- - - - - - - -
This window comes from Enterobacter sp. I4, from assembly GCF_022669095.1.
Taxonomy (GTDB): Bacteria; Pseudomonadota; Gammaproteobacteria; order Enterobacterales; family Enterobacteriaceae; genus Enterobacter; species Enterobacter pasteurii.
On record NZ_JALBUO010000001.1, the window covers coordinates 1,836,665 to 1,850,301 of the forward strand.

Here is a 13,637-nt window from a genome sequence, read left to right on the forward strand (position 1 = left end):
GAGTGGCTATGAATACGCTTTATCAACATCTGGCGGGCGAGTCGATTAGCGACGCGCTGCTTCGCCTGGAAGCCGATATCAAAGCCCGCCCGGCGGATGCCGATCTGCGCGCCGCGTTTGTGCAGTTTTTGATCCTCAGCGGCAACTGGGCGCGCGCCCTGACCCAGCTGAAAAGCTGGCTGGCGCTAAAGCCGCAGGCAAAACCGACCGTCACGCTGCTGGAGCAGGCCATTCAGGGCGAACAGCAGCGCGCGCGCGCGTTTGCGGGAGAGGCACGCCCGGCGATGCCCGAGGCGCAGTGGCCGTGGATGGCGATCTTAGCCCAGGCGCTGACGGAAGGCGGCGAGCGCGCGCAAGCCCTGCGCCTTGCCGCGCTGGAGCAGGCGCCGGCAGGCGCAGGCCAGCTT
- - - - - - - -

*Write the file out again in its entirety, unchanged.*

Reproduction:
This window comes from Enterobacter sp. I4, from assembly GCF_022669095.1.
Taxonomy (GTDB): Bacteria; Pseudomonadota; Gammaproteobacteria; order Enterobacterales; family Enterobacteriaceae; genus Enterobacter; species Enterobacter pasteurii.
On record NZ_JALBUO010000001.1, the window covers coordinates 1,836,665 to 1,850,301 of the forward strand.

Here is a 13,637-nt window from a genome sequence, read left to right on the forward strand (position 1 = left end):
GAGTGGCTATGAATACGCTTTATCAACATCTGGCGGGCGAGTCGATTAGCGACGCGCTGCTTCGCCTGGAAGCCGATATCAAAGCCCGCCCGGCGGATGCCGATCTGCGCGCCGCGTTTGTGCAGTTTTTGATCCTCAGCGGCAACTGGGCGCGCGCCCTGACCCAGCTGAAAAGCTGGCTGGCGCTAAAGCCGCAGGCAAAACCGACCGTCACGCTGCTGGAGCAGGCCATTCAGGGCGAACAGCAGCGCGCGCGCGCGTTTGCGGGAGAGGCACGCCCGGCGATGCCCGAGGCGCAGTGGCCGTGGATGGCGATCTTAGCCCAGGCGCTGACGGAAGGCGGCGAGCGCGCGCAAGCCCTGCGCCTTGCCGCGCTGGAGCAGGCGCCGGCAGGCGCAGGCCAGCTT